The mount for the antennas / elevation rotor is then slipped over the shaft and rests on the thrust bearing. Lift the main shaft slightly and tighten the rotor mount to make sure all the axial load is taken by the bearing. The picture below shows the antenna mount resting on the thrust bearing. This bearing is well suited to handling the axial load but offers almost no radial load support. It was used only for initial testing. Think of it as a tower that needs support from guy wires. If the guy wires are located very close to the base they will do almost no good. The guy wires need to be moved out from the base. The ball bearings act like the guy wires so they must be moved as far as possible out from the main shaft.

McMaster-Carr carries a product they refer to as turntables. These are corrosion-resistant and very inexpensive. The 3 inch galvanized steel version costs less than two dollars. The 3 inch yellow chromate finish version with stainless steel ball bearings shown in the picture below was selected. It is attached to the top of the rotor using a small aluminum plate to allow clearance for the screw heads in the top of the rotor. The turntable as shipped is not lubricated - a little Superlube Synthetic Grease from Ace hardware works quite well as a lubricant on the turntable and the chain. The turntable has a load capacity of 200 pounds which is more than adequate.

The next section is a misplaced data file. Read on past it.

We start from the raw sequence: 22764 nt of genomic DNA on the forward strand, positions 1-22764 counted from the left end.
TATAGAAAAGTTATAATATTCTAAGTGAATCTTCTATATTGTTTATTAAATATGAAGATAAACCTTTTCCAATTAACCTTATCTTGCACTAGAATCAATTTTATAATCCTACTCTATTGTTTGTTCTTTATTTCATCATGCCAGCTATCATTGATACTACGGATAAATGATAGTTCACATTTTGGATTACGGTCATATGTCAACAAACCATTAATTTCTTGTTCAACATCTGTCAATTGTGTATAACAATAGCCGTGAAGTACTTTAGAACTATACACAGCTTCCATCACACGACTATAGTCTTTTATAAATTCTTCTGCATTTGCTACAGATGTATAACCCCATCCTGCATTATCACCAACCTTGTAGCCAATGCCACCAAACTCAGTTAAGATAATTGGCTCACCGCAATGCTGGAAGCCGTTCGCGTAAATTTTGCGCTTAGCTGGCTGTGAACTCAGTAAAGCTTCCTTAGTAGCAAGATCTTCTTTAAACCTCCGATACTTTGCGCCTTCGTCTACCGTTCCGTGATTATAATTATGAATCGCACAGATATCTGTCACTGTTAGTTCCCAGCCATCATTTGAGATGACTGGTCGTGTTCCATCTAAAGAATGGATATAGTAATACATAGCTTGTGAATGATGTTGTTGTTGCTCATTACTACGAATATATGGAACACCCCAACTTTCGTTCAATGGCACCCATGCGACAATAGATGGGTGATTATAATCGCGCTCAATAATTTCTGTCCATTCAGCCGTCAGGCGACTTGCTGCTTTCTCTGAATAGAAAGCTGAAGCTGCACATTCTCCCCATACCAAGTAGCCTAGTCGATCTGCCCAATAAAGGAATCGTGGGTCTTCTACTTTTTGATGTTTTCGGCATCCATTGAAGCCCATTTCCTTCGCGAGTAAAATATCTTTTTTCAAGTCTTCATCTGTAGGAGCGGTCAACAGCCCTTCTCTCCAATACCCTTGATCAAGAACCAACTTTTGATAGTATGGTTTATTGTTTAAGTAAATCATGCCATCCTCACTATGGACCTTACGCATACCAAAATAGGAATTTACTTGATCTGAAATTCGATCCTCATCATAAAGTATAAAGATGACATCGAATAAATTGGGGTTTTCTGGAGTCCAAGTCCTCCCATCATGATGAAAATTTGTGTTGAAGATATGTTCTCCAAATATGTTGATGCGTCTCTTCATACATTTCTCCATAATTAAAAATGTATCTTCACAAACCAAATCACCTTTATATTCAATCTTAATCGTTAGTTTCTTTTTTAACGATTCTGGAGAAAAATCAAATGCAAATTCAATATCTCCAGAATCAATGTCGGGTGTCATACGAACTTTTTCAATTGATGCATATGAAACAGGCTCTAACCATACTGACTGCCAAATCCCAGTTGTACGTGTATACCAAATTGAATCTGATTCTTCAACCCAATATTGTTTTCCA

A small aluminum plate is attached to the top of the turntable as shown in the picture below.

The only difficult part of the project is connecting the cross boom to the rotor. The method used is shown in the picture below. The mount is attached such that the axial load is taken by the turntable and passed through the rotor box to the mast. Most all of the radial load is also taken by the turntable. The only significant torque handled by the main shaft is the rotational torque required to turn the antennas.

The rotor box is attached to the tripod mast using a very simple base as shown in the picture below.

To Elevate or Not To Elevate:

Perhaps the most interesting question for a rotor system is if an elevation rotor should be included. An interesting article titled "A PRACTICAL ROTATOR SYSTEM" on the aprs.org web site states that 70% of all satellite passes are at an elevation below 22 degrees. This fact coupled with the fact that most short boom beams have a fairly wide bandwidth and high elevation passes result in a stronger signal indicate that an elevation rotor may not be required. The article suggests that a fixed elevation angle of 15% is ideal. Read the article and decide for yourself.


The self aligning 3/8 inch thrust bearing was made by Spyraflo and obtained from Amazon. The initial design used a 3/8 inch bronze bushing from Ace Hardware, this was a very bad choice as it made alignment of the main shaft almost impossible due to my very limited construction skills and tools. If the shaft is not aligned some of your motor torque will be wasted by the friction due to the shaft misalignment,

The sprockets and #25 chain were obtained from Amazon.

Amazon has a large selection of bearings. They are not expensive but most have metric dimensions. If you purchase a thrust bearing with the correct i.d. you will not need the washer.

McMaster-Carr is an excellent source for parts.

73 de W9KE

For more information on various parts of the project click on the links at the top of the page.